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Garbage to Compost: An Island of Its Own

Written By: Christine Dantz

A vacation on a tropical island or summer in the city can evoke fond memories. Unfortunately, the smell of garbage waffling though the air is hardly a scent you would consider as a "fond memory." A proposal in one of America's largest cities, New York City, could remove some of the stench and turn the waste into more than an unsightly pile of garbage in neighboring New Jersey.

Introducing Compost Islands

PRESENT Architecture is a New York City firm proposing the city solve its trash problems by keeping it in the city and reusing much of it as compost. The green solution would keep organic garbage, which is an estimated 30 percent of the city's trash. Instead of spending millions to take out all 14 million tons of garbage New Yorker's toss each year, trucks would transport the organic waste to nearby islands.

The project, titled "Green Loop," would create a series of artificial islands off the city's coastline. Composting is beneficial to the environment and city budgets. The city already spends $300 million per year removing trash from the city limits. The carbon footprint isn't easy to calculate, nonetheless, it's a huge one from start to finish. Landfills add to the Earth's depleting ozone.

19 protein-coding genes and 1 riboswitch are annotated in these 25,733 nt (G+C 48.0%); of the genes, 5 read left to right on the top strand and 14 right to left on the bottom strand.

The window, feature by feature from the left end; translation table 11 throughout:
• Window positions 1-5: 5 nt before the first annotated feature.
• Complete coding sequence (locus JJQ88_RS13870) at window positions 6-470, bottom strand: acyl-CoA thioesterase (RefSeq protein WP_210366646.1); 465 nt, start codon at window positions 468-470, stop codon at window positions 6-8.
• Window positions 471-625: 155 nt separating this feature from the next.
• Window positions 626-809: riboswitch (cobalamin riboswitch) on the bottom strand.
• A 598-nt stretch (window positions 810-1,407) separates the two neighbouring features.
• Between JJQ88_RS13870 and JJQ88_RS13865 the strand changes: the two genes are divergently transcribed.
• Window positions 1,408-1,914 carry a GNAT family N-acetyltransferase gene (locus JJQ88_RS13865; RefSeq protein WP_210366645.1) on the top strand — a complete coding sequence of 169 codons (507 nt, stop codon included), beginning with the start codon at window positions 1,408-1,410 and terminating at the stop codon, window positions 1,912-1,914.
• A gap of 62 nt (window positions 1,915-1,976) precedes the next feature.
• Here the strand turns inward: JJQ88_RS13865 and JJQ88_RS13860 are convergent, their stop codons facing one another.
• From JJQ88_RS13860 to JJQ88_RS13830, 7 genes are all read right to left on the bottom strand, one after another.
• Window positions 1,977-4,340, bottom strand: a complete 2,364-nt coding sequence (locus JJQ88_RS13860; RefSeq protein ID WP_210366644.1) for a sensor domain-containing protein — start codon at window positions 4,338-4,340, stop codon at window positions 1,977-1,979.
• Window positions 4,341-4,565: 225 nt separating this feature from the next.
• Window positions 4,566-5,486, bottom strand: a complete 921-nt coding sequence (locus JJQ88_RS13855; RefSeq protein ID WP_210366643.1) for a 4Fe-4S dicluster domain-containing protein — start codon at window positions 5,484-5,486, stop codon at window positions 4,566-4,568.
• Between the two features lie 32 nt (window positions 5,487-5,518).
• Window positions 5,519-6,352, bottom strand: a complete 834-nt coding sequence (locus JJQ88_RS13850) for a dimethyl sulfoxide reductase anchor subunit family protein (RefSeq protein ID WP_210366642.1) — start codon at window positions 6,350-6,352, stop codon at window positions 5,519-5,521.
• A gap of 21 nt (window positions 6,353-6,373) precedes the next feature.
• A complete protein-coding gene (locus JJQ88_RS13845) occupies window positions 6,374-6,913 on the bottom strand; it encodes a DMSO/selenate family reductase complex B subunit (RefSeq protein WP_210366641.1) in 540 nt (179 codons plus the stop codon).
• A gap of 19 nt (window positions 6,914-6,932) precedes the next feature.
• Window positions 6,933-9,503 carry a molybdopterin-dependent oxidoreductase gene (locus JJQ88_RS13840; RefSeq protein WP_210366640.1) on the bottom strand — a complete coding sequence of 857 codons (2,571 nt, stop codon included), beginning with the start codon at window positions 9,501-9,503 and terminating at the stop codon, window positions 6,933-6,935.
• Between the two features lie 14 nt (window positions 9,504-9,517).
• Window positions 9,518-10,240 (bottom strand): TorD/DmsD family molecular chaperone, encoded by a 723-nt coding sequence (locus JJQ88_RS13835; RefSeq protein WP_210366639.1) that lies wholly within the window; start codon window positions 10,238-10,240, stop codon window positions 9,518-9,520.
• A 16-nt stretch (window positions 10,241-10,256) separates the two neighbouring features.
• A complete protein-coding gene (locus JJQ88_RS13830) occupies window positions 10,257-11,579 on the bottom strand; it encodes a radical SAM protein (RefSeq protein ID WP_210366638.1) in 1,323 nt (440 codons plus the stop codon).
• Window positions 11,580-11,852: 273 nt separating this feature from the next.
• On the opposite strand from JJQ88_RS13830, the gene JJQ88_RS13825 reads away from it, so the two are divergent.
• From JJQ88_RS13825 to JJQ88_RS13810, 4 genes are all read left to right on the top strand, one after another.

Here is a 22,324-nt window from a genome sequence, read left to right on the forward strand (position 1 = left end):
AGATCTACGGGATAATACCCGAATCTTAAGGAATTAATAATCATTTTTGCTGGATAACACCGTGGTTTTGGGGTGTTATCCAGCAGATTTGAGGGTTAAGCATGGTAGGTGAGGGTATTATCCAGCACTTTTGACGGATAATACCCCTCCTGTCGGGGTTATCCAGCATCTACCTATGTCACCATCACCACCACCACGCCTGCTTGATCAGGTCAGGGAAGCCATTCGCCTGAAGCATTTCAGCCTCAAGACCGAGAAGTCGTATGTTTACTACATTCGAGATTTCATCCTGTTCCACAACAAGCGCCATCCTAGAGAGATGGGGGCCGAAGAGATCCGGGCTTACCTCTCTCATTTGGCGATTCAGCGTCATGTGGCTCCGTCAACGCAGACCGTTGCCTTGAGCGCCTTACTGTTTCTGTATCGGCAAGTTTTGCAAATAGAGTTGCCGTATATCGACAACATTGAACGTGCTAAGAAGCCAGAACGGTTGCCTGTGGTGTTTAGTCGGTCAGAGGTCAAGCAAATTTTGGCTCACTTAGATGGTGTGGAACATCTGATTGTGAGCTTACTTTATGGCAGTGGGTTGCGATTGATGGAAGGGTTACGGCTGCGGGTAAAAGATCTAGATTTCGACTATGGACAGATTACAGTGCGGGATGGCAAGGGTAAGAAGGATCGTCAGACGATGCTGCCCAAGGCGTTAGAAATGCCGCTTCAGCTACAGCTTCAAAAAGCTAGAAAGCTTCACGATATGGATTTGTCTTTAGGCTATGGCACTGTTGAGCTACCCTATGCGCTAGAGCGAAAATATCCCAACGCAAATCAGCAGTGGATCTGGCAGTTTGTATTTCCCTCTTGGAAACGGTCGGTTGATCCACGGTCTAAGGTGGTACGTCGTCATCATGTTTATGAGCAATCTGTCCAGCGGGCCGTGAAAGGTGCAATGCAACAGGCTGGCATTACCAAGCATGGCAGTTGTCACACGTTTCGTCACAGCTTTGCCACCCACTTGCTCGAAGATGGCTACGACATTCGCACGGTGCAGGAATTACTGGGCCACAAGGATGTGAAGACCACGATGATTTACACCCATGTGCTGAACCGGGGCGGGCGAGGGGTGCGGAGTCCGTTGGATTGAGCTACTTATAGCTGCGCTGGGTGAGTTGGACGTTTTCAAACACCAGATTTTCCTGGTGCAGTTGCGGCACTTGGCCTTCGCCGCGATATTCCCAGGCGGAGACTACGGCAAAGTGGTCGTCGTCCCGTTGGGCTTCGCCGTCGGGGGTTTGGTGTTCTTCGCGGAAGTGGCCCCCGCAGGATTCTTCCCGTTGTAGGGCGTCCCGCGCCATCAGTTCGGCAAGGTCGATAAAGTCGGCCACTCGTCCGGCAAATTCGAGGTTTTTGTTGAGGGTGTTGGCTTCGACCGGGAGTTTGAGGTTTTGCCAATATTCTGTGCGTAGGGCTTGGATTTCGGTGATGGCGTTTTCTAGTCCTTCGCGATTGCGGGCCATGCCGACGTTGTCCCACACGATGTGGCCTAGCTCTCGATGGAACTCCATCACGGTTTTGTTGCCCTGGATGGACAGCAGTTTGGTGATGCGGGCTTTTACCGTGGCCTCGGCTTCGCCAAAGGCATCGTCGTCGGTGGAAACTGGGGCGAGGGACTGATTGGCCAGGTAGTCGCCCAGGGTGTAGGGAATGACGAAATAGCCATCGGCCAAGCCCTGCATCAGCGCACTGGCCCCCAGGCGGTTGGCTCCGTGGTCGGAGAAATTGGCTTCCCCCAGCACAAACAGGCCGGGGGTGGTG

The "Green Loops" are more than just super-sized composting facilities. Designed as composting hubs with community parks, the firm is proposing ten islands. It will add 125 acres of new public parks to a city with the least amount of outdoor open space per-capita in the U.S. Along with reducing the city's carbon footprint; it will reduce the traffic and noise pollution in all the Burroughs.

What are some other benefits of not tossing organic garbage?

  • Nutrients produced from composting enrich soil
  • Compost is a natural fertilizer, reducing the need for harsh chemicals
  • Compost can clean contaminated soil
  • It can be used as a landfill cover
  • Is shown to prevent erosion along bodies of water, roads, hills, and several other places


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